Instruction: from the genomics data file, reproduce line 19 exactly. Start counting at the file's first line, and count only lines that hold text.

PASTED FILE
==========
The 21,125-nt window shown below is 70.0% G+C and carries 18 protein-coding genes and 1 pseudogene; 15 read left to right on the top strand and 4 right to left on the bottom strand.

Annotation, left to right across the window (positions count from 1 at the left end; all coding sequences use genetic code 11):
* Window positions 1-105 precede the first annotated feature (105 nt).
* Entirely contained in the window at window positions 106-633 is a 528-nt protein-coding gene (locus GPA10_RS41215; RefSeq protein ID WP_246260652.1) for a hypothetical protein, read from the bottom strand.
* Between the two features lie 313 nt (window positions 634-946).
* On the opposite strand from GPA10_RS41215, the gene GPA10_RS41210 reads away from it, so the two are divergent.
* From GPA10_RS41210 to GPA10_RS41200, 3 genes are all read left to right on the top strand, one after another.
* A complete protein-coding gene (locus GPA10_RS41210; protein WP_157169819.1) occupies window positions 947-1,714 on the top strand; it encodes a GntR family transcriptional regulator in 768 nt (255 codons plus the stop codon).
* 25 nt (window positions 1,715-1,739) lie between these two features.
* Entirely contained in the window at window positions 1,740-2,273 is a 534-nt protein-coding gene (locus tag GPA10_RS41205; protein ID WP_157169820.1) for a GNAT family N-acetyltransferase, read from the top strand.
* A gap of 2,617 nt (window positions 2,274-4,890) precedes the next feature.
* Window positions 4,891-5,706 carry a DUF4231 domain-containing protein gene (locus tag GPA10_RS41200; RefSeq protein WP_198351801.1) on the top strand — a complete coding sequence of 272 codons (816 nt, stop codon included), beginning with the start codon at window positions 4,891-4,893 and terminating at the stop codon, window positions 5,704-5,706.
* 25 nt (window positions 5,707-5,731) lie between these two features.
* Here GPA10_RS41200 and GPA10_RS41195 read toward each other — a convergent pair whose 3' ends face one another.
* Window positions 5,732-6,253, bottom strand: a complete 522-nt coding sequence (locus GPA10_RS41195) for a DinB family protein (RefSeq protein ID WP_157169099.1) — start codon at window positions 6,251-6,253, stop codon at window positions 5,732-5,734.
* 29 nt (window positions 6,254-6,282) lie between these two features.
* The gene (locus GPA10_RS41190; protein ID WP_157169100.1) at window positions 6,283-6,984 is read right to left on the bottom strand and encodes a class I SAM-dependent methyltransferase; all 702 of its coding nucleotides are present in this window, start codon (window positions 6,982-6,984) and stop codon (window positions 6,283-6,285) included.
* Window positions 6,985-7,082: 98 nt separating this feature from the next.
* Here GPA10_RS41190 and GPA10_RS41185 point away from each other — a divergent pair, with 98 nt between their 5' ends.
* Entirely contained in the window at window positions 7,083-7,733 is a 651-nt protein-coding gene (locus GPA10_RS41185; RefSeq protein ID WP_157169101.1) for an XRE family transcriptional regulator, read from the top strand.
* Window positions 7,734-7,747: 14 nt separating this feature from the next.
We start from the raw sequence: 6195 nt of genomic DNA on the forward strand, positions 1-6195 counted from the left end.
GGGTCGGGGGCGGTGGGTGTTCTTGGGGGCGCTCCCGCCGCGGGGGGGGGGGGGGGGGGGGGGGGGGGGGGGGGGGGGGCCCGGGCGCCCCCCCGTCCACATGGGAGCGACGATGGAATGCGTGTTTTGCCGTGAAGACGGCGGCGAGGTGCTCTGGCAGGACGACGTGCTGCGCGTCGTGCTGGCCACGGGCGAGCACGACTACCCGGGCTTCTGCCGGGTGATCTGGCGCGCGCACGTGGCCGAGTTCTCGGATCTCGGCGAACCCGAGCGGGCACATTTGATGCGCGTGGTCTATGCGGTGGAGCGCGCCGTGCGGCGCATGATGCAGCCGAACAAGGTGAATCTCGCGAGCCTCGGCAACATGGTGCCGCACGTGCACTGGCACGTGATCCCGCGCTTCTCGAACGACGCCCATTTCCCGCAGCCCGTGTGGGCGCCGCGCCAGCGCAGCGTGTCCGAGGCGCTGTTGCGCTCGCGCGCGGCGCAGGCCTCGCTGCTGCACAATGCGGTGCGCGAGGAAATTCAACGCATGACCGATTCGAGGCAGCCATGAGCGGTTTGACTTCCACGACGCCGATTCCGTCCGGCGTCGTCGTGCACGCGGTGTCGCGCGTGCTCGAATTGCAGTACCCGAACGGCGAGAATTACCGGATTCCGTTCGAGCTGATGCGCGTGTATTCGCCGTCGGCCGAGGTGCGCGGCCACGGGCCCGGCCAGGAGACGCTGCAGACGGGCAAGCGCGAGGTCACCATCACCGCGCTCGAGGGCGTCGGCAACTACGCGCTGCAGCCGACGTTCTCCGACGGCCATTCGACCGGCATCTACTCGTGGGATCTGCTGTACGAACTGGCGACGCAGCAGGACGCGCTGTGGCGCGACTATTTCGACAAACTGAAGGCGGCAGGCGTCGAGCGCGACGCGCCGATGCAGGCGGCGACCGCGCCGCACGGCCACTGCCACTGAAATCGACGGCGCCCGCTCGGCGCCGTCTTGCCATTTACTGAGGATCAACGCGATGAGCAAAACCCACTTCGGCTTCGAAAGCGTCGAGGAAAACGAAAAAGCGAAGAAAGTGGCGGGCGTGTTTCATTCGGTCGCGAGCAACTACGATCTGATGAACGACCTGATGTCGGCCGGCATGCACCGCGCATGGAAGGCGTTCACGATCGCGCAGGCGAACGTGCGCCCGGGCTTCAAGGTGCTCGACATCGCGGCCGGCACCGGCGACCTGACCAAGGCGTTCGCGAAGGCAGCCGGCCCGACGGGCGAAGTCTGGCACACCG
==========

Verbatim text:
* Here GPA10_RS41190 and GPA10_RS41185 point away from each other — a divergent pair, with 98 nt between their 5' ends.